Design: Sew-on Patches USA
Everyone love patches! Sew-on patches have been very popular in the fashion world in recent years. It's fashionable again to sew patches on your clothing but here's an easy way to achieve that look without the need to sew. Here is a simple solution to the person who wants to be wearing lots of patches. Designer Patrick Moriarty created a unique artwork that includes graphic illustrations of sew-on patches. Instead of sewing patches to your clothing, you can make your own clothing using Patrick's new printed fabric that looks like patches. The patch motifs in the design include: planet, guitar, eye, eyeball, arrow, stars, peace sign, skull, cactus, dice, alien, lightning, rose, Route 66 sign, letter X, letter G, number 5, leaves and flames.
The design is available in 3 different colour versions, which are all available to order as printed fabric by the yard or printed wallpaper.
The printed fabric will look great when used to make home decor items too.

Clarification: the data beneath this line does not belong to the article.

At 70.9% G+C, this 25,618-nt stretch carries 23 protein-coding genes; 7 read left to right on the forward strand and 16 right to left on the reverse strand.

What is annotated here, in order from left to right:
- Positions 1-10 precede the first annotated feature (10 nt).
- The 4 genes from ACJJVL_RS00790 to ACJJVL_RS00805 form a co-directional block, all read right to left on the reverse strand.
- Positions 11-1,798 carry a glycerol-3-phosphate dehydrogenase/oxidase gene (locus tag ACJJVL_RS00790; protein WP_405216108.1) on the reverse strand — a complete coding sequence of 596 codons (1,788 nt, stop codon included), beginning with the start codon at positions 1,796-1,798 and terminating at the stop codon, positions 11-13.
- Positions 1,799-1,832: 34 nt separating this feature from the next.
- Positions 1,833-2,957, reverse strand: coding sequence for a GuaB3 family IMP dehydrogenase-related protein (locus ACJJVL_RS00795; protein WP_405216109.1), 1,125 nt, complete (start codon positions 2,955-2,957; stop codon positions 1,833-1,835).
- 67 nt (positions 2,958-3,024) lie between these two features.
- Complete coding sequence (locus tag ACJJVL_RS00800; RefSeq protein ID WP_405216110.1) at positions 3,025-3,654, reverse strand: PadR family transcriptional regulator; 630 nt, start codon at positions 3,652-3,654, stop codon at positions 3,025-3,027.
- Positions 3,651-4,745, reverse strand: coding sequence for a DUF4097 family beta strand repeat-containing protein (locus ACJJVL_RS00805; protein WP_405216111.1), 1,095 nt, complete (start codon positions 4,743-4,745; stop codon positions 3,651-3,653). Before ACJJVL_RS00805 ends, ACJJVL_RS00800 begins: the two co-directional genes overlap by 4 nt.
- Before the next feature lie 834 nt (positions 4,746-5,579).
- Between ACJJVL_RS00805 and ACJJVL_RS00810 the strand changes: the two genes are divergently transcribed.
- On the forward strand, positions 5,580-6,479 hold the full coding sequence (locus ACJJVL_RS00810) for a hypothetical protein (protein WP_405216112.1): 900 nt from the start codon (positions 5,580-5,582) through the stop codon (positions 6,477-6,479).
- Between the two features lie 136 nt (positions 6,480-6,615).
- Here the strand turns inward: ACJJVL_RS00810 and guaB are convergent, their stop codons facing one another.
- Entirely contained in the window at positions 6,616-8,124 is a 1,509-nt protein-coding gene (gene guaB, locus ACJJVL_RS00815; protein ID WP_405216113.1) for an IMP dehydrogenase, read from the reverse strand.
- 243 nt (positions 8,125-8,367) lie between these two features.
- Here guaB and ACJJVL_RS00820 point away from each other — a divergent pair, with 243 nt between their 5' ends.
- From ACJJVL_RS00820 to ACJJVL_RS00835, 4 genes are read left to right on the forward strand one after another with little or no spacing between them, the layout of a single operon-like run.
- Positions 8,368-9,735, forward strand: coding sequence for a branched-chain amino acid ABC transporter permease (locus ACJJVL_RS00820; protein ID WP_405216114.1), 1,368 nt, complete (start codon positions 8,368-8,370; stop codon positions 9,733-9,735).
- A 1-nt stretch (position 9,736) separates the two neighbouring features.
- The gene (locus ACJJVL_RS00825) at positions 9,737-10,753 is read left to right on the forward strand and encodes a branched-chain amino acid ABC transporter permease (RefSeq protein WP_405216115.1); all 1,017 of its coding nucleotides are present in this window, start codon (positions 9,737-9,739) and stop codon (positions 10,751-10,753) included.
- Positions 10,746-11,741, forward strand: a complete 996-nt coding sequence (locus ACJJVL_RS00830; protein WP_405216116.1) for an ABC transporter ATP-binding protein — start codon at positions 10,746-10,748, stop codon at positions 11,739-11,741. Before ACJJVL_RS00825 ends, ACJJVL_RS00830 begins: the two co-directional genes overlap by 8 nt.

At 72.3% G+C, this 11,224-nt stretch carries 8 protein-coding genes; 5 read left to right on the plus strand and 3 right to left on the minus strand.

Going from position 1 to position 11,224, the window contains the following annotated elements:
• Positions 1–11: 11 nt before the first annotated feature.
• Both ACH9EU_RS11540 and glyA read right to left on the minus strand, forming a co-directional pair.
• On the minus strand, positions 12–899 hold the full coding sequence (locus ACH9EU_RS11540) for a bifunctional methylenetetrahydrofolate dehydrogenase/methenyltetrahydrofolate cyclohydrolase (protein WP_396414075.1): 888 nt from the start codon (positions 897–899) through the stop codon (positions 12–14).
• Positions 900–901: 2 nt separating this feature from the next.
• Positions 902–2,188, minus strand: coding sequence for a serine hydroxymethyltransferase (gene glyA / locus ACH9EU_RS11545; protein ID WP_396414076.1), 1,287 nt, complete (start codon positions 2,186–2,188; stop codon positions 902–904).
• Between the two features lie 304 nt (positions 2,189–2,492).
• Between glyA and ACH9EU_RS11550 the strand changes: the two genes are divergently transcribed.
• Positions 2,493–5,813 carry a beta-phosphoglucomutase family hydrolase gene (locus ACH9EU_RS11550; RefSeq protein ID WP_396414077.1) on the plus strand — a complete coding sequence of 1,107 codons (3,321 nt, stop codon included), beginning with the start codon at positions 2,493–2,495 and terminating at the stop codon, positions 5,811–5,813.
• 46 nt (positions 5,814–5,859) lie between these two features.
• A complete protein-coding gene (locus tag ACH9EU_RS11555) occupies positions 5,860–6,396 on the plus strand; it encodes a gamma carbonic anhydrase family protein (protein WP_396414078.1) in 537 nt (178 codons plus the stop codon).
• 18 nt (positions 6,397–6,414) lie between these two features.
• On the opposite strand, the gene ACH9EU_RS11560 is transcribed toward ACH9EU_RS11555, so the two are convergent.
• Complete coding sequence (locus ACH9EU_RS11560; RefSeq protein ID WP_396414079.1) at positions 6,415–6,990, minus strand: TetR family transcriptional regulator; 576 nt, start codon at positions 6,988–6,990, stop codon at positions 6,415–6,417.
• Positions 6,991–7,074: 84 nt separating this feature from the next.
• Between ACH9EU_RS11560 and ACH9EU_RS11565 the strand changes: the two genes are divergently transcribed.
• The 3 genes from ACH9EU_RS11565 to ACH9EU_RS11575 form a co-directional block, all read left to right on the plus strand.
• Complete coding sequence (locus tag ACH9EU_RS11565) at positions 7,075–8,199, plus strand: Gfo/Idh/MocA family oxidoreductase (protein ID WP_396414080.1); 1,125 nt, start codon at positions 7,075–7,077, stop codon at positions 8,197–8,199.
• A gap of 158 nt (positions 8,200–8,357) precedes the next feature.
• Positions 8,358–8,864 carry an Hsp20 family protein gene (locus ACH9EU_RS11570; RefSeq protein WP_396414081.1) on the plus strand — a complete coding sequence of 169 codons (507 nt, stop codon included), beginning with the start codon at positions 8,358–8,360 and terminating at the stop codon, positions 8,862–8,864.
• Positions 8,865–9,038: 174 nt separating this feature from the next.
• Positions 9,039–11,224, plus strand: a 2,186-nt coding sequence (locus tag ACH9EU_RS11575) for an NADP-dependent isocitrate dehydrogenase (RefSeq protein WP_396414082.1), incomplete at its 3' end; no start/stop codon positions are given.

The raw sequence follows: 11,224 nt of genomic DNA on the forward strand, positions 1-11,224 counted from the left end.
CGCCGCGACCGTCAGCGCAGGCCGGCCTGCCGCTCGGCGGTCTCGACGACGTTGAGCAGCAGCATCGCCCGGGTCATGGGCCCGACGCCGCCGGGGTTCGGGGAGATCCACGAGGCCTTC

Aimee Stammers is a freelance business advisor for independent brands and was former Head of the UK Press Office at Benetton. She suggested that the fabric would be great for making backpacks and tote bags.
On 13th March 2020, designer Patrick Moriarty filmed a video of the first fabric samples of the design that arrived from the printers. In the video he is wearing a disposable plastic glove and is seen slowly turning over the samples to reveal the alternative colour versions underneath. More than 500 people have viewed the video on Instagram. You can also watch the video, which is included on this page. Holly Lippold from Leigh-on-Sea, UK commented on Instagram :That's gorgeous". Aimee Stammers commented "Awesome. I reckon they'd make great tote bags or backpacks!". Emily, who owns the brand Rock and Rose (in Newcastle UK) commented: "They're awesome!!". Nina May (a designer in Los Angeles) commented: "Super cute". Victor Davis, manager of Pandora Bar San Francisco commented: "Looks awesome". Stefano Maggi (professional photographer in Ancona Italy) commented "Figo" (figo means "Cool" in Italian).
Patrick Moriarty drew the whole design by hand on paper in April 2017. Then he scanned the drawings and completed the design using Adobe Photoshop.